Massive Tongan eruption claimed few lives due to “quirk”

The eruption of Hunga Tonga-Hunga Ha’apai was the largest natural explosion in a century, and produced a major tsunami with the aftermath felt for more than an hour after the event, according to new scientific reports.

Research from Miami University, US, found the 15-megatonne eruption – a power greater than that of the United States’ largest nuclear blast – resulted in 45-metre waves near Tofua Island, part of the Tonga archipelago, and major swells witnessed as far as the South American coastline.

At the time of the January 2022 event, it was considered the most powerful since the eruption of Mount Pinatubo some 30 years earlier and estimated at around 10 megatonnes.

Fortunately, the eruption and tsunami which lashed nations around the Pacific resulted in few casualties, a likely combination of routine preparation by Tongan authorities, such as nationwide evacuation drills first held in 2017, and the location of the underwater volcano relative to populated areas.

The blast occurred amid COVID-19 restrictions, which meant fewer people on some of the resort islands near the eruption point could be impacted. Overall, six lives were lost to the event, including two women caught in swell off the Peruvian coast resulting from the volcanic tsunami.

And yet similar historic events – like Krakatoa’s 1883 eruption that claimed more than 36,000 lives – have been catastrophic.

The Tongan eruption’s less severe impact comes down to what lead researcher Professor Sam Purkis from Miami’s Rosenstiel School calls a “quirk of location”, where shallow seafloors in the vicinity acted as tsunami wave traps for an hour after the eruption. This may have reduced the threat of the largest waves, but may also have led to smaller waves increasing in size for an hour after the explosion.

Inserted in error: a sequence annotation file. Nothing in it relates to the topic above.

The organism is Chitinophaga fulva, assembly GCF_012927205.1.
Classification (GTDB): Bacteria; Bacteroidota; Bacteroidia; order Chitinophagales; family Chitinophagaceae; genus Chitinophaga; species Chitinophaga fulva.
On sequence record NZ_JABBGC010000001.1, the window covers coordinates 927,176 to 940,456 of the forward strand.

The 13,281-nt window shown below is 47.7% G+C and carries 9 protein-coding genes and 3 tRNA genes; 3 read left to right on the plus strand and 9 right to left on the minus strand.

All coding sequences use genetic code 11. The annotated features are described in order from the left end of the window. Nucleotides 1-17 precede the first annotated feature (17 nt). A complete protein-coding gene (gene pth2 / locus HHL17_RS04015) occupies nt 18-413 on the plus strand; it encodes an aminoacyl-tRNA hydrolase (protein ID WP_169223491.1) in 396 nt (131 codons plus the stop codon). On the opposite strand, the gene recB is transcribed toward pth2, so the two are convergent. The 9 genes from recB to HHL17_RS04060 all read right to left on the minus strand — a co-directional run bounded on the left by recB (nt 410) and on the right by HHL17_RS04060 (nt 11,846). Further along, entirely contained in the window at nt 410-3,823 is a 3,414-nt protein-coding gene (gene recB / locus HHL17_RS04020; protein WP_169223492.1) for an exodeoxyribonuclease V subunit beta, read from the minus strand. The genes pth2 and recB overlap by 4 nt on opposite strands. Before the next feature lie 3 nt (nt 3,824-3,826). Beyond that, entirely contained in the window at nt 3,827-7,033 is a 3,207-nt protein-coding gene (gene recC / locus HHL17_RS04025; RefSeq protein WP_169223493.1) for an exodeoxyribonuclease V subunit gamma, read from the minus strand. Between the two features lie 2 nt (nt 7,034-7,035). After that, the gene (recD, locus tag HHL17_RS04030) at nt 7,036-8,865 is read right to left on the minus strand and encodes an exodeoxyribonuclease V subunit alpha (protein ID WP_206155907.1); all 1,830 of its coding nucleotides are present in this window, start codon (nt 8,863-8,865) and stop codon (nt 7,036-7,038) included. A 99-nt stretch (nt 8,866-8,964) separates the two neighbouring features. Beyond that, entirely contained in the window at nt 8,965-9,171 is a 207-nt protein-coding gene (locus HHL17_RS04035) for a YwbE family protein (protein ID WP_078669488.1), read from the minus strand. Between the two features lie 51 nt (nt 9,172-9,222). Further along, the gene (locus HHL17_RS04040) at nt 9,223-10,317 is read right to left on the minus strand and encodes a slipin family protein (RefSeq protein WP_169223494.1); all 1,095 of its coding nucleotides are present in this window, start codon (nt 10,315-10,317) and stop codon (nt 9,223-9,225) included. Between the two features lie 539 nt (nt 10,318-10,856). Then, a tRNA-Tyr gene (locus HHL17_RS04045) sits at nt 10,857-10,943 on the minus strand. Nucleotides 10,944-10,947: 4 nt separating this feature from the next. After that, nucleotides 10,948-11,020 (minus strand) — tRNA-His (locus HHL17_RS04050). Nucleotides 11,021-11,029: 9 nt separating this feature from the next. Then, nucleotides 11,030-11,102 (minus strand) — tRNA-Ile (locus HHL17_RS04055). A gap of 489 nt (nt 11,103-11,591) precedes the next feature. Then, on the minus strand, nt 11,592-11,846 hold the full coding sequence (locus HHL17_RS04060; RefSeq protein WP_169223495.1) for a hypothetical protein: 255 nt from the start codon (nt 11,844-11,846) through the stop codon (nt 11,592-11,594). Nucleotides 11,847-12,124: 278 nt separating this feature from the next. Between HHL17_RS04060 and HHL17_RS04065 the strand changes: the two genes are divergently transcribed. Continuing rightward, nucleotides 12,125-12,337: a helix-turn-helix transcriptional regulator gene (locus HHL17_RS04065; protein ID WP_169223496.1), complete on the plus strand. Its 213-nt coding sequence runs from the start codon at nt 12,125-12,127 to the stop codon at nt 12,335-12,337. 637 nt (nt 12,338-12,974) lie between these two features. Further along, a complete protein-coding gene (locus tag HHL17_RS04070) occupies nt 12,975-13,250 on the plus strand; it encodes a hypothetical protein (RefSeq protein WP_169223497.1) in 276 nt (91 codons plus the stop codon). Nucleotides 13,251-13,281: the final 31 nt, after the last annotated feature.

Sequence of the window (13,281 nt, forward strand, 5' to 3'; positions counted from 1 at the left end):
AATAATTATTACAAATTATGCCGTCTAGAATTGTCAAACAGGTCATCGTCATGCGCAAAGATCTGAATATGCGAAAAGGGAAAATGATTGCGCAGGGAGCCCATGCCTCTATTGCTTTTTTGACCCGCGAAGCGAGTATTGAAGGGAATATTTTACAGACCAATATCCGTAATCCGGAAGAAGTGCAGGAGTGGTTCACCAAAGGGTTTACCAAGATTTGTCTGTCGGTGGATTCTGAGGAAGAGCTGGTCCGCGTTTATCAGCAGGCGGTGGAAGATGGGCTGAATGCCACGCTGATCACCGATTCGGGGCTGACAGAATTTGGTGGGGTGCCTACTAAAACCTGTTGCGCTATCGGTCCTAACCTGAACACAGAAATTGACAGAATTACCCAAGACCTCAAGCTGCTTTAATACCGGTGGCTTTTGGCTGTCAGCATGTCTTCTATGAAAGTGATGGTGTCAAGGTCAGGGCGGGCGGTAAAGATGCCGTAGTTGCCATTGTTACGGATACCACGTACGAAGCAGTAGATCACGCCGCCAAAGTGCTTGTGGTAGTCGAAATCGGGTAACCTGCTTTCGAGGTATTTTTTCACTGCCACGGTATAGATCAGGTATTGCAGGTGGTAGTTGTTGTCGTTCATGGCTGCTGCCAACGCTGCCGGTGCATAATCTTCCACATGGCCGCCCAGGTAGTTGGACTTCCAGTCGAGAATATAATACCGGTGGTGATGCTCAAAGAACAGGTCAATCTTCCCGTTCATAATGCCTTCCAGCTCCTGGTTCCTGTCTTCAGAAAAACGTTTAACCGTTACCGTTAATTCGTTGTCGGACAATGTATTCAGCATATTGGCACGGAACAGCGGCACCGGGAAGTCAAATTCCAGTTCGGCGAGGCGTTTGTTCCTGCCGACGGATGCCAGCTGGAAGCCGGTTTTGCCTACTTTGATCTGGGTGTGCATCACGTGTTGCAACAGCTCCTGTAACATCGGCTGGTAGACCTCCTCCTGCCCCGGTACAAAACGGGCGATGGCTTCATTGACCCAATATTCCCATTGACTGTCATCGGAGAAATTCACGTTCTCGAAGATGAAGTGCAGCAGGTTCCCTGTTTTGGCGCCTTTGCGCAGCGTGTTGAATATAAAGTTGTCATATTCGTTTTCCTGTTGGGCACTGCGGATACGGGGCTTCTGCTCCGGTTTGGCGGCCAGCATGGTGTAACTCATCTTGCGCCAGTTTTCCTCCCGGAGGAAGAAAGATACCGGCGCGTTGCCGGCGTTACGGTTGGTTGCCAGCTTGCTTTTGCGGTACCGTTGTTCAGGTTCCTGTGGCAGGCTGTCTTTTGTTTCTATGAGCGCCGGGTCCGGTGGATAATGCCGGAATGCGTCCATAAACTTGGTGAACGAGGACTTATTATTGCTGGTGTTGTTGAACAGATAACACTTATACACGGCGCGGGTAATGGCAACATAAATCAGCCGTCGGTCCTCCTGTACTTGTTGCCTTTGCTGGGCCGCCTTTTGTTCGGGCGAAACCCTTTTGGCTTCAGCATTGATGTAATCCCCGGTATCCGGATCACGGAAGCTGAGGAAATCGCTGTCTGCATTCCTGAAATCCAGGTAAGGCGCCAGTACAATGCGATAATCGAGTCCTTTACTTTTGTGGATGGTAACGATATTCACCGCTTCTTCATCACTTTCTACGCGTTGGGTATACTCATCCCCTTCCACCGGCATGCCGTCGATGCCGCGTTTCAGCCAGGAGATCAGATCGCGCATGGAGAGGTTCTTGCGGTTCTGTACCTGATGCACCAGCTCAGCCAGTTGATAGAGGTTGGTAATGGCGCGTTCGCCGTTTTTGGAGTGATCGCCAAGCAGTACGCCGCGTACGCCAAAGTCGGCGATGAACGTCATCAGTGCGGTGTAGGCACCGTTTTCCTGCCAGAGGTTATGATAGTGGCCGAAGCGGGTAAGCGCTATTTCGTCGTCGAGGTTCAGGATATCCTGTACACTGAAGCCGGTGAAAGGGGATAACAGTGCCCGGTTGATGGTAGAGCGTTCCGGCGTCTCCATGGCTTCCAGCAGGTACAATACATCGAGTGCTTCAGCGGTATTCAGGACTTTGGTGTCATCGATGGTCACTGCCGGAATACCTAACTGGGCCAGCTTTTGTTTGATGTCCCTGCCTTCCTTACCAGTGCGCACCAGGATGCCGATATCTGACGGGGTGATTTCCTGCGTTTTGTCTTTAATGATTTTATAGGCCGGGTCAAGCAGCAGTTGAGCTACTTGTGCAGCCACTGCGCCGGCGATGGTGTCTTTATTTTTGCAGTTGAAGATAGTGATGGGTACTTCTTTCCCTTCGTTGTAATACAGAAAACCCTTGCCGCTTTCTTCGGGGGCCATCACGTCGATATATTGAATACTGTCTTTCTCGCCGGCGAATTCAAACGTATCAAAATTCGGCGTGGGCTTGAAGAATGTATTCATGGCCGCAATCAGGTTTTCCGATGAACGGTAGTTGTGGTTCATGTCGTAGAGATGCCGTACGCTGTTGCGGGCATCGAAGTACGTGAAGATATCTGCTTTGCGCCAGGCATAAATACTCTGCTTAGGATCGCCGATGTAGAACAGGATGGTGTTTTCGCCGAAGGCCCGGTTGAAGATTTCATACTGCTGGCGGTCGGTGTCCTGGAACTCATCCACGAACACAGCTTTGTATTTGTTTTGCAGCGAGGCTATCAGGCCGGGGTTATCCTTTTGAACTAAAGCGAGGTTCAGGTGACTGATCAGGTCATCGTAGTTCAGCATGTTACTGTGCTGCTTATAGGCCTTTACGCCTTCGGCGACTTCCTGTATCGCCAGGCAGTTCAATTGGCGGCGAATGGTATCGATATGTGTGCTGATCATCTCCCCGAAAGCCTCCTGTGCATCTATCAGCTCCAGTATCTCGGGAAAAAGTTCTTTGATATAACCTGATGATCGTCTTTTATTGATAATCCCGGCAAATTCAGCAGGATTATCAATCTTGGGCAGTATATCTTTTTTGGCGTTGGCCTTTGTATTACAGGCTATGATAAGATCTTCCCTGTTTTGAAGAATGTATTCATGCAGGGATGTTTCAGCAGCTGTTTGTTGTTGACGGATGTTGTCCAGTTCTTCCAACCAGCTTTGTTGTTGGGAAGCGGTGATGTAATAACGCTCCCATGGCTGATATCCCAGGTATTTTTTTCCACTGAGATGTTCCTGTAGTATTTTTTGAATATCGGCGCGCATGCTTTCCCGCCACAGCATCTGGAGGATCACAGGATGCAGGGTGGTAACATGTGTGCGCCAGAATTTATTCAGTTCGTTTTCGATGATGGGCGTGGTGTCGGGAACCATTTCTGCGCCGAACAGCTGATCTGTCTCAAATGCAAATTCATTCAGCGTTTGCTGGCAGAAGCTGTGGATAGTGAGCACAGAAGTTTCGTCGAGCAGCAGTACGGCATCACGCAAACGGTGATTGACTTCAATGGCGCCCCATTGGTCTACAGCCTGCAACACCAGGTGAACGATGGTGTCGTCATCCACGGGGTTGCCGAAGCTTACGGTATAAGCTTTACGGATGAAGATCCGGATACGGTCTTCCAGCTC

How the Tonga eruption spread across the world.

Purkis’s team used a mix of satellite imagery, drone mapping and field observations taken by colleagues at the University of Auckland to simulate the eruption. While fatality numbers were low, they warn other underwater volcanoes pose a major risk to Pacific Island communities.

“Other submarine volcanoes possess the capacity to spawn a future tsunami at the same scale,” Purkis says. “This eruption holds important lessons for both past and future tsunami in Tonga and beyond.”

Purkis is hopeful the investigation into the tsunami will enhance the modelling of similar volcanic events around the world, including historic events.  Hunga Tonga-Hunga Ha’apai’s 2022 blast consisted of two minor explosions, followed by three major eruptive events, similar to the four during Krakatoa, and described in accounts of the Theran eruption near Santorini in 1600 BCE.

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